I’ve made a bunch of new friends, which is strange for me. I’ve always found it difficult to make friends. But somehow, in the last 6 months, I’ve got a solid squad and they are all amazing people. I have beer friends, I have vinyl/audio friends, I have music show friends, I have bitch about school friends, brunch friends. I’m lucky to have such cool, supportive people in my life who actually like having me around and want me around.



(-)  Obstacles
When I got here, nothing seemed to go right. I was denied EI, my apartment was a mess, my student loan took forever to come in. It was just one thing after another and it really frazzled me. I wish I had handled it better and it made me really negative about the move and the city. I felt like I had no one to lean on. But, I powered through as I always do on my own. Trying to not ask for help. However, some help did come in of its own accord and I’m grateful to those folks who decided to swoop in.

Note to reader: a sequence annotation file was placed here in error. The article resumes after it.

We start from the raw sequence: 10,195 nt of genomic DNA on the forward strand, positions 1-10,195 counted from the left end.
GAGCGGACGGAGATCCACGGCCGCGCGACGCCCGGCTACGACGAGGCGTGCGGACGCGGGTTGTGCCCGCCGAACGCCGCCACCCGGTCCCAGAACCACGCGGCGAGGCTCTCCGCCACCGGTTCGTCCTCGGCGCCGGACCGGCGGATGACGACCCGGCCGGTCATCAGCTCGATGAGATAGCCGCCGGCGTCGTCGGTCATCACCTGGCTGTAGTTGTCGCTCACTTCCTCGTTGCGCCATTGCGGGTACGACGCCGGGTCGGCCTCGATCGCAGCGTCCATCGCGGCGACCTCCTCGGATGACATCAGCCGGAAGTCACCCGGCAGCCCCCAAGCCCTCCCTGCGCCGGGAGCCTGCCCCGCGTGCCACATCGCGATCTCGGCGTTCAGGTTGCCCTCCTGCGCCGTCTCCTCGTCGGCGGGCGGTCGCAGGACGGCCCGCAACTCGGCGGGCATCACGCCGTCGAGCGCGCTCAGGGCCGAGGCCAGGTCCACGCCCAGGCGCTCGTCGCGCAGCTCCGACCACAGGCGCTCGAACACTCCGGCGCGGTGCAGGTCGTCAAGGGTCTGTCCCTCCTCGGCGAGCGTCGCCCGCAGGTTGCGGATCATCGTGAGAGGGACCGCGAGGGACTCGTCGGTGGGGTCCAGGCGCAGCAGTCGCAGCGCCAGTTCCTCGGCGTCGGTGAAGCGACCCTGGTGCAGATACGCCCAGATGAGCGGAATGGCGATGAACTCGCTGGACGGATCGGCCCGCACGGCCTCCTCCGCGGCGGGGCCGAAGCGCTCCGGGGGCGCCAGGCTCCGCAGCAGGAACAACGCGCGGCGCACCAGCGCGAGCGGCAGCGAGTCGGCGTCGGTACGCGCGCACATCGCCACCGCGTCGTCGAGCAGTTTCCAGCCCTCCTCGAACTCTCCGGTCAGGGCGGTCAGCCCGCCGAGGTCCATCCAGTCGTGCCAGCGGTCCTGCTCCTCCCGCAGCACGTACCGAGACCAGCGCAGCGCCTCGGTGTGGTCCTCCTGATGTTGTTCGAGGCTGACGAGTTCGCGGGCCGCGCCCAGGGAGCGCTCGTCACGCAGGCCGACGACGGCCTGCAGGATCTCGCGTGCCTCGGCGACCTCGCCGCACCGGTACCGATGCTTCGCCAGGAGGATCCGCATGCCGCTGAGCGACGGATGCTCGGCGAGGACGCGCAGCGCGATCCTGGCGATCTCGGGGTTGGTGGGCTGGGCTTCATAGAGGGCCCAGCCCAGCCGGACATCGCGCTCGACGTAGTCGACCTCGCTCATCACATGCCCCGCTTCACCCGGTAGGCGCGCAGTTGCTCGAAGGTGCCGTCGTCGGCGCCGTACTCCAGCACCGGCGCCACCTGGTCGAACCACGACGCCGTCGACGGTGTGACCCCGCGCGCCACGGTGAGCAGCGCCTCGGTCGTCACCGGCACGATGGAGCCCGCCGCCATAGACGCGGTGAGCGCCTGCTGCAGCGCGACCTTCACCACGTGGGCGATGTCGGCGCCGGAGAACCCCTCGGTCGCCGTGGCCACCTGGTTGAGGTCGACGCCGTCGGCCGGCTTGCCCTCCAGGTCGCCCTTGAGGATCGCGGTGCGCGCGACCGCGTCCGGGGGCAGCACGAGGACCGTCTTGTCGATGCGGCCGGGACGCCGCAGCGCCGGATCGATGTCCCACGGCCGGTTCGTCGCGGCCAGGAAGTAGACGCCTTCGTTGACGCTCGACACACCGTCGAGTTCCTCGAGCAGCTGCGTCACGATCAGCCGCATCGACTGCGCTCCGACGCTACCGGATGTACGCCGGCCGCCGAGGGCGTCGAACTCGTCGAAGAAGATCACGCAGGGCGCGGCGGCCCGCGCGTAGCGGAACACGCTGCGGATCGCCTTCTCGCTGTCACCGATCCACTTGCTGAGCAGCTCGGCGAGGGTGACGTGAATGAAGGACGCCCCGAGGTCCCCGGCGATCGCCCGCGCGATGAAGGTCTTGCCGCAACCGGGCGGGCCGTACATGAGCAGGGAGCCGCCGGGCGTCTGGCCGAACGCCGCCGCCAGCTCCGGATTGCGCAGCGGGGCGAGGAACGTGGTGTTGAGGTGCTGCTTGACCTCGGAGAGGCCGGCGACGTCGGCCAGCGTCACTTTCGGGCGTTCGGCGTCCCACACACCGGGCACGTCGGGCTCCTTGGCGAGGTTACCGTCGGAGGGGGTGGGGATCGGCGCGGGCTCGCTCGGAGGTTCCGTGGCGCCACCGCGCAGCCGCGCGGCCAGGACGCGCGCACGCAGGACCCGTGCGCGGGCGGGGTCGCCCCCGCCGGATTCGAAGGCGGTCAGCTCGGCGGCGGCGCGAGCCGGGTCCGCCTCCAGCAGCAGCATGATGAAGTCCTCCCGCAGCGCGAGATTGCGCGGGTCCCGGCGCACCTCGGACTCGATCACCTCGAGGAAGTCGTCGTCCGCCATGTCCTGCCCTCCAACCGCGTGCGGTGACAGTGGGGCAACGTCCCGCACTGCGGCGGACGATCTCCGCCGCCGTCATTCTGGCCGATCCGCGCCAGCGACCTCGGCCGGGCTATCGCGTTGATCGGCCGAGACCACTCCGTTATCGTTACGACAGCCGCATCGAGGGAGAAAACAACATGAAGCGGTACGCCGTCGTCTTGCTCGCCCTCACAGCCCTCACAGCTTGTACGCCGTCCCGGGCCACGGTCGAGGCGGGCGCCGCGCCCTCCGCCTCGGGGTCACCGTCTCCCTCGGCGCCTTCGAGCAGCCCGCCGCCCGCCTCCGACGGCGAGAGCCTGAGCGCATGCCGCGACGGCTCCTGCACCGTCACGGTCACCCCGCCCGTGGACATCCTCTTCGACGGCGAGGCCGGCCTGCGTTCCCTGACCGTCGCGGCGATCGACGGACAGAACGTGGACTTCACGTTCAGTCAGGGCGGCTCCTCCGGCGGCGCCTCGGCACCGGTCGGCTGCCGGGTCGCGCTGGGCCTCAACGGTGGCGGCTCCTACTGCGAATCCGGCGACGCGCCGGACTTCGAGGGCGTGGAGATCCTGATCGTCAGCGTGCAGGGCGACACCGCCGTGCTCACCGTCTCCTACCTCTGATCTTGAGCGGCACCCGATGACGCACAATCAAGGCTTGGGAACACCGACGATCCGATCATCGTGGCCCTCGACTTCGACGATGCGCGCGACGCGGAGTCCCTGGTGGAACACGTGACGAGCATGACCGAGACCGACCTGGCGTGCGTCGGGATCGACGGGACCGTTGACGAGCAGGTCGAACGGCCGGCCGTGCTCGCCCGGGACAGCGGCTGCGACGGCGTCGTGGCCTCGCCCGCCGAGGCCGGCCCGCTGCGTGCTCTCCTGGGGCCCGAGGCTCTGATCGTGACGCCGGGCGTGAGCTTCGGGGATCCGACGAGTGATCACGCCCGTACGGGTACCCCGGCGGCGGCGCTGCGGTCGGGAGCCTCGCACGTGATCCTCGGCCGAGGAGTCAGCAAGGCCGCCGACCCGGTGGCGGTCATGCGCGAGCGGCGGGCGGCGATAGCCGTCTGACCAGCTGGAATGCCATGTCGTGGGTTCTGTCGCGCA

IMG_9683(+) Getting Back to the Things I Love
In the last six months, I have really enjoyed diving into the Calgary (& area) music scene. I saw some of the best concerts/shows I’ve ever been to in this time- Joel Plaskett in Canmore, New Bomb Turks at Dickens, Bob Log III at the Palamino, By Divine Right at the Ship, and Stars in Banff. Not to mention getting out to Bengough for Gateway Festival once again only to fall in love with Mo Kenney’s music. I’ve been to so many more shows, but these are the standouts.


IMG_7813(+)  Career